- More Efficient Procedures: EDC software can lead the site through a sequence of study events, asking only for specific data required for the patients situation at a certain time. It simplifies data rectification using tools that can identify and resolve data issues involving sites.

- Faster Data Access: Since they are web-based, EDC systems are able to provide virtually real-time access to clinical data during a clinical trial. This allows for faster decision-making and trial design adjustments.

History of EDC

Electronic data capture is often linked to another type of software that came out in the early 90s, called Remote Data Entry (RDE). However, the origins of EDC actually started in the mid-70s with a CRO named Institute for Biological Research and Development (IBRD).

The officials of the said institute signed with Abbott Pharmaceuticals in order to have a computer that can directly enter clinical data for each of their network of clinical investigators. IBRD later cleaned the collected data and submitted reports to Abbott.

Clinical research data, or the patients data collected in a study of a new medical device or drug, is collected by study coordinators, nurse and physicians in medical sites (universities, hospitals or offices) across the globe.

Historically, such information was gathered in paper form which was then submitted to the sponsor for data entry and statistical analysis. In an effort to improve several aspects of data collection, including speed and accuracy, EDC was developed and is continuously being upgraded.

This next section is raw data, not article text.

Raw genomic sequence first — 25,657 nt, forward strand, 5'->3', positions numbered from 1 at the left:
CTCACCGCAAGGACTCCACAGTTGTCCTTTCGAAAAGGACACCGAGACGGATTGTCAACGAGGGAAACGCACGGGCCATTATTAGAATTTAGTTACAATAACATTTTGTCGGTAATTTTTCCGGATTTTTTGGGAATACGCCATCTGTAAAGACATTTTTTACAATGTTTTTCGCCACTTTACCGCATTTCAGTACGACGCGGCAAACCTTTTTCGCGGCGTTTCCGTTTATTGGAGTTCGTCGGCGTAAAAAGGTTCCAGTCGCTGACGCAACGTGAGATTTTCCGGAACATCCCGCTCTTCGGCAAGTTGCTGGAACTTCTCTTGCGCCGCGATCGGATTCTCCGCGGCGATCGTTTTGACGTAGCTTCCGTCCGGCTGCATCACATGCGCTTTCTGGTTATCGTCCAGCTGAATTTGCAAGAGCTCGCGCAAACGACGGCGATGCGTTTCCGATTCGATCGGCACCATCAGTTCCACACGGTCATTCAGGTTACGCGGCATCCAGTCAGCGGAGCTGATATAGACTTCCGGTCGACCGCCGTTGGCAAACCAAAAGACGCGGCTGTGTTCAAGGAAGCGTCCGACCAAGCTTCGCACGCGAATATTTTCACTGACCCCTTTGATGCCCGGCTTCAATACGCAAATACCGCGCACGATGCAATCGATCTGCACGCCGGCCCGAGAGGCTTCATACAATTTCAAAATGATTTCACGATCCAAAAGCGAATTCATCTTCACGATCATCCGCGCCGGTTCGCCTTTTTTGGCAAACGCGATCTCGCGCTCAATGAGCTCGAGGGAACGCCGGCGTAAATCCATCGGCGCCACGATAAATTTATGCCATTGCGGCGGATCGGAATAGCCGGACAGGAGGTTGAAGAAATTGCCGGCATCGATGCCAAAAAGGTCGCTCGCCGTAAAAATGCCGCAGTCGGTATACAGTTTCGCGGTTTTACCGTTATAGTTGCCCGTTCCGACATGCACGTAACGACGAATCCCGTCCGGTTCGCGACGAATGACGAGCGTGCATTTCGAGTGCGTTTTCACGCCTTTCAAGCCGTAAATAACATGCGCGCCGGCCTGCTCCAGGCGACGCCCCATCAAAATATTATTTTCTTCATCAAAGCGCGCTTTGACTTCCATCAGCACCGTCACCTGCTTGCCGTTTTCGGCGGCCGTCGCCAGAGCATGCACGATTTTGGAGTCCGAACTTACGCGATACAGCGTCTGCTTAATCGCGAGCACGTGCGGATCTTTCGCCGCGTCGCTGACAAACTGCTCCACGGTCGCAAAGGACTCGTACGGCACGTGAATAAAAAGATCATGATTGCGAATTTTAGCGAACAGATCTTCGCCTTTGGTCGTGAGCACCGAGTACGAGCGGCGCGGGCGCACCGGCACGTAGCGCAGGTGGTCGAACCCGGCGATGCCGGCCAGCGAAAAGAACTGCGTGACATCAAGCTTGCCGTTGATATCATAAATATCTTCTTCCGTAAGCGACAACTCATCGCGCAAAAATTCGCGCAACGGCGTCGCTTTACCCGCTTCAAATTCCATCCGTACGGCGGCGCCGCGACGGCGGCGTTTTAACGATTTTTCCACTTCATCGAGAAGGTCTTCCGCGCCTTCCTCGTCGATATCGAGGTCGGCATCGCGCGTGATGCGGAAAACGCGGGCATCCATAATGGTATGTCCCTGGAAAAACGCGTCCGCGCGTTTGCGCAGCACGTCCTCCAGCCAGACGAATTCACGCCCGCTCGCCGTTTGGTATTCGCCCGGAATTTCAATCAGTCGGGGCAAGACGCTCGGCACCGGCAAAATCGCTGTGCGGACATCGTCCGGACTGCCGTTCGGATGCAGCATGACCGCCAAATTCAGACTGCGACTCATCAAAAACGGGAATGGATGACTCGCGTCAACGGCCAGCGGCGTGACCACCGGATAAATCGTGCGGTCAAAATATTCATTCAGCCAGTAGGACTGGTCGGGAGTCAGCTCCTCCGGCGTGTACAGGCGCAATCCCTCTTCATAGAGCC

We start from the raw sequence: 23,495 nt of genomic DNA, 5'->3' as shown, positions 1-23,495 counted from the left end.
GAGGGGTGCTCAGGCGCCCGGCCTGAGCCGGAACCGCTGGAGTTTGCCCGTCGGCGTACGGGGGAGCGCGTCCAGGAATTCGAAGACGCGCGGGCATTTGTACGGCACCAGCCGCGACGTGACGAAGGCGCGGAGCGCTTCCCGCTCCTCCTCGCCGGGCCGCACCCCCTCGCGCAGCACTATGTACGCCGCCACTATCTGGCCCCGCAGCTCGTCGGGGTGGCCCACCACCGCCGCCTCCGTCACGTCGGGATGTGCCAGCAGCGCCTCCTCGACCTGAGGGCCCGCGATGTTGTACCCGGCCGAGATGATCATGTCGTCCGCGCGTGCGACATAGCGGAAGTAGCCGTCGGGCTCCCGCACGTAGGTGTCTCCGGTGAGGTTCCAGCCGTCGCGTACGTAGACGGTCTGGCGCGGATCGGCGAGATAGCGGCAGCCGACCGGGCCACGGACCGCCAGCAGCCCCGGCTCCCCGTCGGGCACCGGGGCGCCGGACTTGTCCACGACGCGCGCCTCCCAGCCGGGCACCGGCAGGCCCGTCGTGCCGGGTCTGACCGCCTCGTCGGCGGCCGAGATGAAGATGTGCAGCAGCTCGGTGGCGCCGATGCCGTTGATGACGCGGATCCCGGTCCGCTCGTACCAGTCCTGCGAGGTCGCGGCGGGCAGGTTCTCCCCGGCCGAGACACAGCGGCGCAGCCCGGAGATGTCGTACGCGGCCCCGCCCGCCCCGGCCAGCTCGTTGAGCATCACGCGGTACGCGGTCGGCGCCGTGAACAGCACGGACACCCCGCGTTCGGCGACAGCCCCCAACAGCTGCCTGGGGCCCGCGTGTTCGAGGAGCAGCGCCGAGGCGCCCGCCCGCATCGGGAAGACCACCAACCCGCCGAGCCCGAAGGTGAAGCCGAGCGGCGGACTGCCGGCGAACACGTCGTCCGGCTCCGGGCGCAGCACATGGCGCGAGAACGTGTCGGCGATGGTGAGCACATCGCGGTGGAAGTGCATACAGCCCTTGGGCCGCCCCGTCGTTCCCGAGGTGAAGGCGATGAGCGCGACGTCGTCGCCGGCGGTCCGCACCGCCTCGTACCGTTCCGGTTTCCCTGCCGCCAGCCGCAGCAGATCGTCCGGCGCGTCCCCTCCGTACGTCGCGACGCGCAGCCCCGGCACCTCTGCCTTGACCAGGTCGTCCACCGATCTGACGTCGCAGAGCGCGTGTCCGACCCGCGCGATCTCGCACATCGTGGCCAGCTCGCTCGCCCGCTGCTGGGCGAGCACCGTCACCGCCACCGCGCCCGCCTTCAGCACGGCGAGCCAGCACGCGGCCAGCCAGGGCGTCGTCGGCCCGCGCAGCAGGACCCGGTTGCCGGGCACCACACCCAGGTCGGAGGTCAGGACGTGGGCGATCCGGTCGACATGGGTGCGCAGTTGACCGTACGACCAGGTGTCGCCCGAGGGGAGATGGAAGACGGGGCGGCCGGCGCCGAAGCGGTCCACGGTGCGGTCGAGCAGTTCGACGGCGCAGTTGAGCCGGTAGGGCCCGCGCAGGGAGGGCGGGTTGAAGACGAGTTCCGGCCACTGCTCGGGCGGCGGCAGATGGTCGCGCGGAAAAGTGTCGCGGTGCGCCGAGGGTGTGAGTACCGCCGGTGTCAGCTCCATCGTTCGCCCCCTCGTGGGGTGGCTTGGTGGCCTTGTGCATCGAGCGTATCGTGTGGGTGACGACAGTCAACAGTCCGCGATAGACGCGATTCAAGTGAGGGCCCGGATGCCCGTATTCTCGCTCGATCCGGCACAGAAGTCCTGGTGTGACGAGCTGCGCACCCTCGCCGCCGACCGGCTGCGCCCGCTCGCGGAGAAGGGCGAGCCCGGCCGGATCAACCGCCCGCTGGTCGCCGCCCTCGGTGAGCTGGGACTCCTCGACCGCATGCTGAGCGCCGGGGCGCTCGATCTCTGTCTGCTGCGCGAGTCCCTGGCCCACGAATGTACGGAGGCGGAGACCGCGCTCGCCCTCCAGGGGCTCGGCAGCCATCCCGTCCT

Conclusion

As EDC systems continue to progress, vendors are starting to include capabilities that would have been developed and marketed as separate clinical trial software solutions: clinical trial management system (CTMS), clinical data management system (CDMS), and business intelligence, among others.

Further, there are efforts being made to incorporate payment execution into the EDC data systema convergence that is expected to persist until electronic medical accounts will become more prevalent within the wider healthcare ecosystem.

References

Anaïs Le Jeannic,1 Céline Quelen,1 Corinne Alberti, corresponding author2,3 and Isabelle Durand-Zaleski1,4, on behalf of the CompaRec Investigators. Comparison of two data collection processes in clinical studies: electronic and paper case report forms. BMC Med Res Methodol. 2014; 14: 7. Published online 2014 Jan 17. doi: 10.1186/1471-2288-14-7.

El Emam K, Jonker E, Sampson M, Krlea-Jeric K, Neisa A. The Use of Electronic Data Capture Tools in Clinical Trials: Web-Survey of 259

Canadian Trials. J Med Internet Res 2009;11(1):e8. DOI: 10.2196/jmir.1120. PMID: 19275984. PMCID: PMC2762772.

Laird-Maddox, Marsha; Mitchell, Susan B; Hoffman, Mark. "Integrating Research Data Capture into the Electronic Health Record

Workflow: Real-World Experience to Advance Innovation" Perspectives in Health Information Management (Fall, October 2014).

Meredith L. Nahm,1,* Carl F. Pieper,2 and Maureen M. Cunningham3. Roberta W. Scherer, Editor. Quantifying Data Quality for Clinical Trials Using Electronic Data Capture. PLoS ONE. 2008; 3(8): e3049. Published online 2008 Aug 25. doi: 10.1371/journal.pone.0003049. PMCID: PMC2516178.